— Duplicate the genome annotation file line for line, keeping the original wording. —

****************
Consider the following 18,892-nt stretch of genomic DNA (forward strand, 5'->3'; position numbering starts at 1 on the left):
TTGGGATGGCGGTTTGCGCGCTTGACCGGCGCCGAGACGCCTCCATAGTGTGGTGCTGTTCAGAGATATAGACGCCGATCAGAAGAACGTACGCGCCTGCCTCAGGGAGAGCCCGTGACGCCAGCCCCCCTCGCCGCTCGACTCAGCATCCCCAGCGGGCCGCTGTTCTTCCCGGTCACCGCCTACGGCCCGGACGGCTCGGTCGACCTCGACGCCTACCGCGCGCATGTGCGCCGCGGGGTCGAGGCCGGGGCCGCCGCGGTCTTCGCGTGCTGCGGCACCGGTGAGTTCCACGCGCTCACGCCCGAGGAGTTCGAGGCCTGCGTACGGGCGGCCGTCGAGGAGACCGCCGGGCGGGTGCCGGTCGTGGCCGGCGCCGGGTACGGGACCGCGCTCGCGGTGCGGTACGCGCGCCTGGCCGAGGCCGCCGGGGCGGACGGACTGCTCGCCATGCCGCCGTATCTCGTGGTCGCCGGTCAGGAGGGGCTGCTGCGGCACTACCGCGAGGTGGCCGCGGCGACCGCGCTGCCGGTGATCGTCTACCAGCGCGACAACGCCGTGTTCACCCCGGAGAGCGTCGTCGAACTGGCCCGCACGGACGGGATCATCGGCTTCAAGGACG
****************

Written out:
Consider the following 18,892-nt stretch of genomic DNA (forward strand, 5'->3'; position numbering starts at 1 on the left):
TTGGGATGGCGGTTTGCGCGCTTGACCGGCGCCGAGACGCCTCCATAGTGTGGTGCTGTTCAGAGATATAGACGCCGATCAGAAGAACGTACGCGCCTGCCTCAGGGAGAGCCCGTGACGCCAGCCCCCCTCGCCGCTCGACTCAGCATCCCCAGCGGGCCGCTGTTCTTCCCGGTCACCGCCTACGGCCCGGACGGCTCGGTCGACCTCGACGCCTACCGCGCGCATGTGCGCCGCGGGGTCGAGGCCGGGGCCGCCGCGGTCTTCGCGTGCTGCGGCACCGGTGAGTTCCACGCGCTCACGCCCGAGGAGTTCGAGGCCTGCGTACGGGCGGCCGTCGAGGAGACCGCCGGGCGGGTGCCGGTCGTGGCCGGCGCCGGGTACGGGACCGCGCTCGCGGTGCGGTACGCGCGCCTGGCCGAGGCCGCCGGGGCGGACGGACTGCTCGCCATGCCGCCGTATCTCGTGGTCGCCGGTCAGGAGGGGCTGCTGCGGCACTACCGCGAGGTGGCCGCGGCGACCGCGCTGCCGGTGATCGTCTACCAGCGCGACAACGCCGTGTTCACCCCGGAGAGCGTCGTCGAACTGGCCCGCACGGACGGGATCATCGGCTTCAAGGACG